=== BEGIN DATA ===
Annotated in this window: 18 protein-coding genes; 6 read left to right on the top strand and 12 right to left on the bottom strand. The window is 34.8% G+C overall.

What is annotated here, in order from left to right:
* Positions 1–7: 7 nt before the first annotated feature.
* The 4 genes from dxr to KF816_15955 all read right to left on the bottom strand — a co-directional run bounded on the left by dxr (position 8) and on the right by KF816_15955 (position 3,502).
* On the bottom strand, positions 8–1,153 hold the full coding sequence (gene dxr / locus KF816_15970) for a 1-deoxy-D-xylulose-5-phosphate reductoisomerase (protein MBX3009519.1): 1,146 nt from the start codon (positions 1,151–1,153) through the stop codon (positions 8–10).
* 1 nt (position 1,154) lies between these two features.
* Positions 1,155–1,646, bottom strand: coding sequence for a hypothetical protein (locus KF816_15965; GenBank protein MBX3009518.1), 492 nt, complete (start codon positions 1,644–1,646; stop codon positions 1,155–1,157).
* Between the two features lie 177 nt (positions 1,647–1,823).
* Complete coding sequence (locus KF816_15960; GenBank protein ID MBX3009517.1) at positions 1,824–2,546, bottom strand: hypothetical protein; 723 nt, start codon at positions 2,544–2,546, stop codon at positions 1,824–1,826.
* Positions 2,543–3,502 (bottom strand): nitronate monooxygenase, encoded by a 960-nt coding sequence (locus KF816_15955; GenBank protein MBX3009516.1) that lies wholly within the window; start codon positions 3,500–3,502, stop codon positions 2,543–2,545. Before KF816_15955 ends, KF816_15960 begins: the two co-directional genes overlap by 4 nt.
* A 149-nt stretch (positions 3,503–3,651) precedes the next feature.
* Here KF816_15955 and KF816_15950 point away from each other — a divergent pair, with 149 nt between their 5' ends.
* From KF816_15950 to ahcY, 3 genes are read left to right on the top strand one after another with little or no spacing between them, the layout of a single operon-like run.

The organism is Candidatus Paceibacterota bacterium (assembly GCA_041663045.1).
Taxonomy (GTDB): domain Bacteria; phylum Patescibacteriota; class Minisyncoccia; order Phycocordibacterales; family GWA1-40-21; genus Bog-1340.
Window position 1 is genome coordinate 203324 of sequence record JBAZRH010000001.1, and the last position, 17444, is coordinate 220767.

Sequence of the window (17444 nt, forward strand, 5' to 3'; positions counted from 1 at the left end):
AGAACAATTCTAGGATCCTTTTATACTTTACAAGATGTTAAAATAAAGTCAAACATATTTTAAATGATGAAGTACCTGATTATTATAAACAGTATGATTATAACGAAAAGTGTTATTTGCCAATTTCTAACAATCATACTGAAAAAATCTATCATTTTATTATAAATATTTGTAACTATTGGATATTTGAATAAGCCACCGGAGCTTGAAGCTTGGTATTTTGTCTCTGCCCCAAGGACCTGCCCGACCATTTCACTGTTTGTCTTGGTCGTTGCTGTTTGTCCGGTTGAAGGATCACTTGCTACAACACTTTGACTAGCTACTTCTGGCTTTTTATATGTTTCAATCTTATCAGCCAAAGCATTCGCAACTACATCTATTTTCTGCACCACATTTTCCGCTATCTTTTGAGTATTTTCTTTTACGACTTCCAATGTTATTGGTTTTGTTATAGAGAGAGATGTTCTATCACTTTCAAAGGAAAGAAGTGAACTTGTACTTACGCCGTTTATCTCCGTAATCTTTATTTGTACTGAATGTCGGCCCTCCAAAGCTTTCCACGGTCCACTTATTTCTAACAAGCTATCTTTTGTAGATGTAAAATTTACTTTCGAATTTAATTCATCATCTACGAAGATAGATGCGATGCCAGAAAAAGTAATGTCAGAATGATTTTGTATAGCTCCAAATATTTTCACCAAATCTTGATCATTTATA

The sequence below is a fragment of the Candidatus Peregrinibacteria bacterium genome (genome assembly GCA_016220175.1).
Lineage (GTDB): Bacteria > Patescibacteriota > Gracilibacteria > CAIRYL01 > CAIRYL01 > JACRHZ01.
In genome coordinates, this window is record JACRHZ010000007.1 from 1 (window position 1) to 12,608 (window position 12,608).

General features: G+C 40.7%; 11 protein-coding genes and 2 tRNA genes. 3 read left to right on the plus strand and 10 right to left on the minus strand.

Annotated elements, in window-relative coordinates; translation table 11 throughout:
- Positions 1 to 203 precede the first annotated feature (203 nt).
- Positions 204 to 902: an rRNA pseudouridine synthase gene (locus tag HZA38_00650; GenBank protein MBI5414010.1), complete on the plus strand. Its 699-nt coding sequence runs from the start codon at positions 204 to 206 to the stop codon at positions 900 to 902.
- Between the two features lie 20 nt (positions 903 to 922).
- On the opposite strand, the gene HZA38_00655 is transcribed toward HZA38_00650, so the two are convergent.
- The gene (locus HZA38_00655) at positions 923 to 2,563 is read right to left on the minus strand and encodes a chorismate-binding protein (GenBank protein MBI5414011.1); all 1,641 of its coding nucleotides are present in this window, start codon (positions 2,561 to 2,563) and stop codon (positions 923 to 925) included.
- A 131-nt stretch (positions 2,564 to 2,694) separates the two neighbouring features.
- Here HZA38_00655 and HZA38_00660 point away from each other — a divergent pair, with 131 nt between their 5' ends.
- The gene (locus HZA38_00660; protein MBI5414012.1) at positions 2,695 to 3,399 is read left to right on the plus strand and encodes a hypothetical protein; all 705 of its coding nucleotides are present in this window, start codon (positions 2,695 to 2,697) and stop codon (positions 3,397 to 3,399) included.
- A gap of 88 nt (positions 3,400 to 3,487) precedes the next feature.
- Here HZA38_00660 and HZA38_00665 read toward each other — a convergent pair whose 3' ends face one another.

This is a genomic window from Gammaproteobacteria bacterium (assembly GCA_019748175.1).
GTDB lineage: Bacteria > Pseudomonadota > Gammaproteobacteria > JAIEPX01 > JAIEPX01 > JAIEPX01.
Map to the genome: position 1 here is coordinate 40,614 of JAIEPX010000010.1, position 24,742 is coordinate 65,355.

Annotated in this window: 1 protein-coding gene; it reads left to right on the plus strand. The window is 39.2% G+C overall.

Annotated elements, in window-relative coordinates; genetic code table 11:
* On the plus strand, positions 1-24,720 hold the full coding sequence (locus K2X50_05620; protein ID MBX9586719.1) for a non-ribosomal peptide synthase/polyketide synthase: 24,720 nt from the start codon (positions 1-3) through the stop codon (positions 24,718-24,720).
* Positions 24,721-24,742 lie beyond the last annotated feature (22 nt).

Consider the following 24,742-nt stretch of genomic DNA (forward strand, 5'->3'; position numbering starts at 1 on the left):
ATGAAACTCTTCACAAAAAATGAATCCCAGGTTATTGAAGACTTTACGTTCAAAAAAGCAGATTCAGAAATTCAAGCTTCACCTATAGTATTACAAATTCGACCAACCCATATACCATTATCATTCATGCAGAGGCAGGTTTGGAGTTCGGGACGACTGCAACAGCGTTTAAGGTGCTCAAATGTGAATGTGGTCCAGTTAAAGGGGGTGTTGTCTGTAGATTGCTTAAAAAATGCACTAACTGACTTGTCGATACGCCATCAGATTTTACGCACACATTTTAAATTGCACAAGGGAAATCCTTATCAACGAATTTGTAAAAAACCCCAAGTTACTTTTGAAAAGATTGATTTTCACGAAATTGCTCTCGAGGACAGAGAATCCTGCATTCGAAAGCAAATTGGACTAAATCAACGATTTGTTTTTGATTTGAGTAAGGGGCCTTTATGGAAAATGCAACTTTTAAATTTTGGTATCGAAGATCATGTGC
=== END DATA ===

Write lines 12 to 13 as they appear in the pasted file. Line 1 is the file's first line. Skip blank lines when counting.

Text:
* Here KF816_15955 and KF816_15950 point away from each other — a divergent pair, with 149 nt between their 5' ends.
* From KF816_15950 to ahcY, 3 genes are read left to right on the top strand one after another with little or no spacing between them, the layout of a single operon-like run.